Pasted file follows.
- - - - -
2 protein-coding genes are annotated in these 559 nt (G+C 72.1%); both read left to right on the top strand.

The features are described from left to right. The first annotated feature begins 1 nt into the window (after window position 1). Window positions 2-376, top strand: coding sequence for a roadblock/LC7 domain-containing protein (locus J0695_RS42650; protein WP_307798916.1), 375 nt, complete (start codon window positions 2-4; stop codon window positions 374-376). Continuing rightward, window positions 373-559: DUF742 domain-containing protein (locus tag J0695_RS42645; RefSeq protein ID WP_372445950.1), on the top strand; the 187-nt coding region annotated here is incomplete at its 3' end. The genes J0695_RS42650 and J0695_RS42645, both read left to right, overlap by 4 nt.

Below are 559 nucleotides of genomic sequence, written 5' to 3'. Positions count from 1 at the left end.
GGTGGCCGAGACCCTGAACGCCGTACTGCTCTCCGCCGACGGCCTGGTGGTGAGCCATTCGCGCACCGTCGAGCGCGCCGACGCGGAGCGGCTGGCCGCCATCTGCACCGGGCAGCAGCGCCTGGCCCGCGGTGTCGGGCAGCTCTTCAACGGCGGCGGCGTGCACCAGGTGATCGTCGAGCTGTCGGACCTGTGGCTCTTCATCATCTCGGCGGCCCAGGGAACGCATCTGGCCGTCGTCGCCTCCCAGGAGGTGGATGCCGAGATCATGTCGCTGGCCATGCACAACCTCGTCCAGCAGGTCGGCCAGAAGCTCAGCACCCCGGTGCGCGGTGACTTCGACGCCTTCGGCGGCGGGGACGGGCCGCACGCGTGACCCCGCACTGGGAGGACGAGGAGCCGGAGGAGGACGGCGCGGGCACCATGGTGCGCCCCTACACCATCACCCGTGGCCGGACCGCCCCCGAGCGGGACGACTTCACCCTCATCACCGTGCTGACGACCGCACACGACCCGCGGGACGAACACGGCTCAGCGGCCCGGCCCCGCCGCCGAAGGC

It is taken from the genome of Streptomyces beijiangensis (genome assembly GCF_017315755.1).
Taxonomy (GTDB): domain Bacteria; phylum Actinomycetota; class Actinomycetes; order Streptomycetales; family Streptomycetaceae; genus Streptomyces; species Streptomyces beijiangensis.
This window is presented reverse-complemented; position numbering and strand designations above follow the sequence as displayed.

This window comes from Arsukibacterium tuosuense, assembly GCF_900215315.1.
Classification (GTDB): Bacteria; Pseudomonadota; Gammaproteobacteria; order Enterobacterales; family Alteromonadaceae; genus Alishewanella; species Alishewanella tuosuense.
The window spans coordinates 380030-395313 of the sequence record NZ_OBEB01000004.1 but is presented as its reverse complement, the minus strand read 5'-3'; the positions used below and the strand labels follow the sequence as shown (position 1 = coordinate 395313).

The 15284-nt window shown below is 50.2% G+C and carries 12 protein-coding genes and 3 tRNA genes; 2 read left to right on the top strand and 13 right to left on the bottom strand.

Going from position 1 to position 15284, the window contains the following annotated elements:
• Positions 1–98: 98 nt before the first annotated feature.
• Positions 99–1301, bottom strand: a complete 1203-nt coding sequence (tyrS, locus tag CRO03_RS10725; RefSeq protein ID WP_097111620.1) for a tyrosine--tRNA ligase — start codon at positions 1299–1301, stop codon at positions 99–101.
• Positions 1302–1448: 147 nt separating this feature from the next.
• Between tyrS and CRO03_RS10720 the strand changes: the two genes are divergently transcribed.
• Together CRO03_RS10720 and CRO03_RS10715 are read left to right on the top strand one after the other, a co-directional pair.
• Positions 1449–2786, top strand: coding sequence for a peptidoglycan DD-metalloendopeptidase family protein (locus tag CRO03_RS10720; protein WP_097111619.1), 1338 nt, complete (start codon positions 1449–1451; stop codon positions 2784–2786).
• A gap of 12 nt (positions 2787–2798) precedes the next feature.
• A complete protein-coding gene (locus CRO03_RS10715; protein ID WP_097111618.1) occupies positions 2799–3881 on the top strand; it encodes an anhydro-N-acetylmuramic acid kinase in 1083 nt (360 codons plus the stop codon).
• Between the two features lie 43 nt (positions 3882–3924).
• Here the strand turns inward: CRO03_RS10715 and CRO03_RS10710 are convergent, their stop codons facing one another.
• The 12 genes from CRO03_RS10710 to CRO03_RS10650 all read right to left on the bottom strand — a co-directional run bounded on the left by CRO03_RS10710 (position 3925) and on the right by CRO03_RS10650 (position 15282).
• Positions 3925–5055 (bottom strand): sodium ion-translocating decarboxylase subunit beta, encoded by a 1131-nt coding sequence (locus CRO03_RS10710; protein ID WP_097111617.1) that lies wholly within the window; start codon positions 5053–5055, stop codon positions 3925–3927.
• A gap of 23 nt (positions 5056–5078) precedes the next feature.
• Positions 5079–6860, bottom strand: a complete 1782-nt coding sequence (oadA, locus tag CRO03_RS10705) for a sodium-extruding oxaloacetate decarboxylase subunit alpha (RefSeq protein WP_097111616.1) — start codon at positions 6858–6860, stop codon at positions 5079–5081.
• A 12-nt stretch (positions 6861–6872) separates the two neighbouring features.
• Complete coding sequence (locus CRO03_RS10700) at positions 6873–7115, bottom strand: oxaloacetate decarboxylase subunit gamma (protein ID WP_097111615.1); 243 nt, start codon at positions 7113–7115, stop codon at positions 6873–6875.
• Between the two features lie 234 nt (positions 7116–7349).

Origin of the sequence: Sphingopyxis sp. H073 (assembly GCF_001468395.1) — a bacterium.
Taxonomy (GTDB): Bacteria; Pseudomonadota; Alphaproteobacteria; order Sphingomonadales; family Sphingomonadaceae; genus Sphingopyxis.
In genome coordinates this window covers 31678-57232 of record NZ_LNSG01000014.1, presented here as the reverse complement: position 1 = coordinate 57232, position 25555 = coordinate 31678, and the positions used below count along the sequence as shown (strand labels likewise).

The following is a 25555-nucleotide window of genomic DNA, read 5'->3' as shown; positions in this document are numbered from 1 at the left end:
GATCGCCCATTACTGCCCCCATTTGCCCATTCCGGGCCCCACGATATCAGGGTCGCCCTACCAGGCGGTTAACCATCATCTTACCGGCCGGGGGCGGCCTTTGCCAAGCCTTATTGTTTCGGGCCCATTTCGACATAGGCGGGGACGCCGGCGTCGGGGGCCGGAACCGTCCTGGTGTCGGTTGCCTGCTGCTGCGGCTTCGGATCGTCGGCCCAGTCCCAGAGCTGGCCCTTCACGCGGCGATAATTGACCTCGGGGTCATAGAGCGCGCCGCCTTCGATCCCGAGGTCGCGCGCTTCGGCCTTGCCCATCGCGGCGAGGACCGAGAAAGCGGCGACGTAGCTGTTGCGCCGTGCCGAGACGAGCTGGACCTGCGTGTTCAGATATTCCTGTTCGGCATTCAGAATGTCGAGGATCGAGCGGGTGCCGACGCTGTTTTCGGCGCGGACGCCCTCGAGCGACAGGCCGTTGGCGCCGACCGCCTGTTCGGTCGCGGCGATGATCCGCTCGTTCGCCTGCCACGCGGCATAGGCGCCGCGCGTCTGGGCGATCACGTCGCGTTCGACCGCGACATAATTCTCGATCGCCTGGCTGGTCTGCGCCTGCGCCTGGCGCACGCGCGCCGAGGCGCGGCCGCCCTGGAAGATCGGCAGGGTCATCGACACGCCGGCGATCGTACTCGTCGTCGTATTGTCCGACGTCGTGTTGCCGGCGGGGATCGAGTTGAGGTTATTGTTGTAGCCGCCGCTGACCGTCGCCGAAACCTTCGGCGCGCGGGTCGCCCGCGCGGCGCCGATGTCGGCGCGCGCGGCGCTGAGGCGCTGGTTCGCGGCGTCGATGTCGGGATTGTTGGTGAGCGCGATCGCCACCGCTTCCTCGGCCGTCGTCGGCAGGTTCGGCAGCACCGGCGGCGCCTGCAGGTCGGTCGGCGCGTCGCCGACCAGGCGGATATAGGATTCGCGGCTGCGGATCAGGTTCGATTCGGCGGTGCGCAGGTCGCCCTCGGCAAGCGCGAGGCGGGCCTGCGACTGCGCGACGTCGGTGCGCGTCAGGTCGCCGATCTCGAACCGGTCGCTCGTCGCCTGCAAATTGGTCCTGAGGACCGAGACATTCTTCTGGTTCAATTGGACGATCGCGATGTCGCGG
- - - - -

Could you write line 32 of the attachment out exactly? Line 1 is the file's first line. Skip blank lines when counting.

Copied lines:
In genome coordinates this window covers 31678-57232 of record NZ_LNSG01000014.1, presented here as the reverse complement: position 1 = coordinate 57232, position 25555 = coordinate 31678, and the positions used below count along the sequence as shown (strand labels likewise).